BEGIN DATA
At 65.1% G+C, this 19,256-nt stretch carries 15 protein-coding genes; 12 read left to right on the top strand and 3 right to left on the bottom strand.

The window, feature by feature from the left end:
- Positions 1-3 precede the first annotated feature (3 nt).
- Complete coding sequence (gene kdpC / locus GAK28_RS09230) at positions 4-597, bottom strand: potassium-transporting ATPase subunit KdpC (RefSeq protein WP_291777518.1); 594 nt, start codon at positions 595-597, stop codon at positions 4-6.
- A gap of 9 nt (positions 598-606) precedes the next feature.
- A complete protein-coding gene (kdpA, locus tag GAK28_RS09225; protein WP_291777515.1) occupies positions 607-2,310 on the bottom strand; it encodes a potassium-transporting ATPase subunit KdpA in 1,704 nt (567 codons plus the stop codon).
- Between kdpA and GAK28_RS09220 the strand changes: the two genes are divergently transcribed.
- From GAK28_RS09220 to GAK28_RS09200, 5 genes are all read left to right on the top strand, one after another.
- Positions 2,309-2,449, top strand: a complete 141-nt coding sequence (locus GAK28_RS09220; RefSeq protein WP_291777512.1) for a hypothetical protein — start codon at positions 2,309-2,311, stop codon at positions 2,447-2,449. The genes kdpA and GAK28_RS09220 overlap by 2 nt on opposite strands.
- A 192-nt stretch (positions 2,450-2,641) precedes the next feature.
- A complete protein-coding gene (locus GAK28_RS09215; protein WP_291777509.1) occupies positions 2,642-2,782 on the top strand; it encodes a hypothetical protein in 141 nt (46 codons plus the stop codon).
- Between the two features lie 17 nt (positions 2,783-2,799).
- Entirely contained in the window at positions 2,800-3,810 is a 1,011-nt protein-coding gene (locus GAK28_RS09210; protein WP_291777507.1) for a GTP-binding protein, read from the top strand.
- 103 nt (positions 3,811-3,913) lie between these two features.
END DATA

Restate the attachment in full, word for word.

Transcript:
At 65.1% G+C, this 19,256-nt stretch carries 15 protein-coding genes; 12 read left to right on the top strand and 3 right to left on the bottom strand.

The window, feature by feature from the left end:
- Positions 1-3 precede the first annotated feature (3 nt).
- Complete coding sequence (gene kdpC / locus GAK28_RS09230) at positions 4-597, bottom strand: potassium-transporting ATPase subunit KdpC (RefSeq protein WP_291777518.1); 594 nt, start codon at positions 595-597, stop codon at positions 4-6.
- A gap of 9 nt (positions 598-606) precedes the next feature.
- A complete protein-coding gene (kdpA, locus tag GAK28_RS09225; protein WP_291777515.1) occupies positions 607-2,310 on the bottom strand; it encodes a potassium-transporting ATPase subunit KdpA in 1,704 nt (567 codons plus the stop codon).
- Between kdpA and GAK28_RS09220 the strand changes: the two genes are divergently transcribed.
- From GAK28_RS09220 to GAK28_RS09200, 5 genes are all read left to right on the top strand, one after another.
- Positions 2,309-2,449, top strand: a complete 141-nt coding sequence (locus GAK28_RS09220; RefSeq protein WP_291777512.1) for a hypothetical protein — start codon at positions 2,309-2,311, stop codon at positions 2,447-2,449. The genes kdpA and GAK28_RS09220 overlap by 2 nt on opposite strands.
- A 192-nt stretch (positions 2,450-2,641) precedes the next feature.
- A complete protein-coding gene (locus GAK28_RS09215; protein WP_291777509.1) occupies positions 2,642-2,782 on the top strand; it encodes a hypothetical protein in 141 nt (46 codons plus the stop codon).
- Between the two features lie 17 nt (positions 2,783-2,799).
- Entirely contained in the window at positions 2,800-3,810 is a 1,011-nt protein-coding gene (locus GAK28_RS09210; protein WP_291777507.1) for a GTP-binding protein, read from the top strand.
- 103 nt (positions 3,811-3,913) lie between these two features.